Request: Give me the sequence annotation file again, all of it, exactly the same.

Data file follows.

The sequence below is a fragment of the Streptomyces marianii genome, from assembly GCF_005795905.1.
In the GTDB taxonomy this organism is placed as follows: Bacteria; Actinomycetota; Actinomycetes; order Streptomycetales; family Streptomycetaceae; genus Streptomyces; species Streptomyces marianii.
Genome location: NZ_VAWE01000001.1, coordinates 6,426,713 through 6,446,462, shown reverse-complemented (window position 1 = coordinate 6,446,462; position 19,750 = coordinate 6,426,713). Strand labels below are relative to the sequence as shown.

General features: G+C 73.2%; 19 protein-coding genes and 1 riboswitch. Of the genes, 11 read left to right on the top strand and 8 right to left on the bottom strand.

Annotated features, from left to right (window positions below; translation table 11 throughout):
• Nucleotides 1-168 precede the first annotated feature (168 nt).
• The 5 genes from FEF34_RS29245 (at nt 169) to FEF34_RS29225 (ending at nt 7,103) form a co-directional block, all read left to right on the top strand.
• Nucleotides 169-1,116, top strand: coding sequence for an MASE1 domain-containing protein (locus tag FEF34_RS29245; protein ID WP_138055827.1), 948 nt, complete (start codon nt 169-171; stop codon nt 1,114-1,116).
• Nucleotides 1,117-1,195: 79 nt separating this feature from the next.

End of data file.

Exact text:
The sequence below is a fragment of the Streptomyces marianii genome, from assembly GCF_005795905.1.
In the GTDB taxonomy this organism is placed as follows: Bacteria; Actinomycetota; Actinomycetes; order Streptomycetales; family Streptomycetaceae; genus Streptomyces; species Streptomyces marianii.
Genome location: NZ_VAWE01000001.1, coordinates 6,426,713 through 6,446,462, shown reverse-complemented (window position 1 = coordinate 6,446,462; position 19,750 = coordinate 6,426,713). Strand labels below are relative to the sequence as shown.

General features: G+C 73.2%; 19 protein-coding genes and 1 riboswitch. Of the genes, 11 read left to right on the top strand and 8 right to left on the bottom strand.

Annotated features, from left to right (window positions below; translation table 11 throughout):
• Nucleotides 1-168 precede the first annotated feature (168 nt).
• The 5 genes from FEF34_RS29245 (at nt 169) to FEF34_RS29225 (ending at nt 7,103) form a co-directional block, all read left to right on the top strand.
• Nucleotides 169-1,116, top strand: coding sequence for an MASE1 domain-containing protein (locus tag FEF34_RS29245; protein ID WP_138055827.1), 948 nt, complete (start codon nt 169-171; stop codon nt 1,114-1,116).
• Nucleotides 1,117-1,195: 79 nt separating this feature from the next.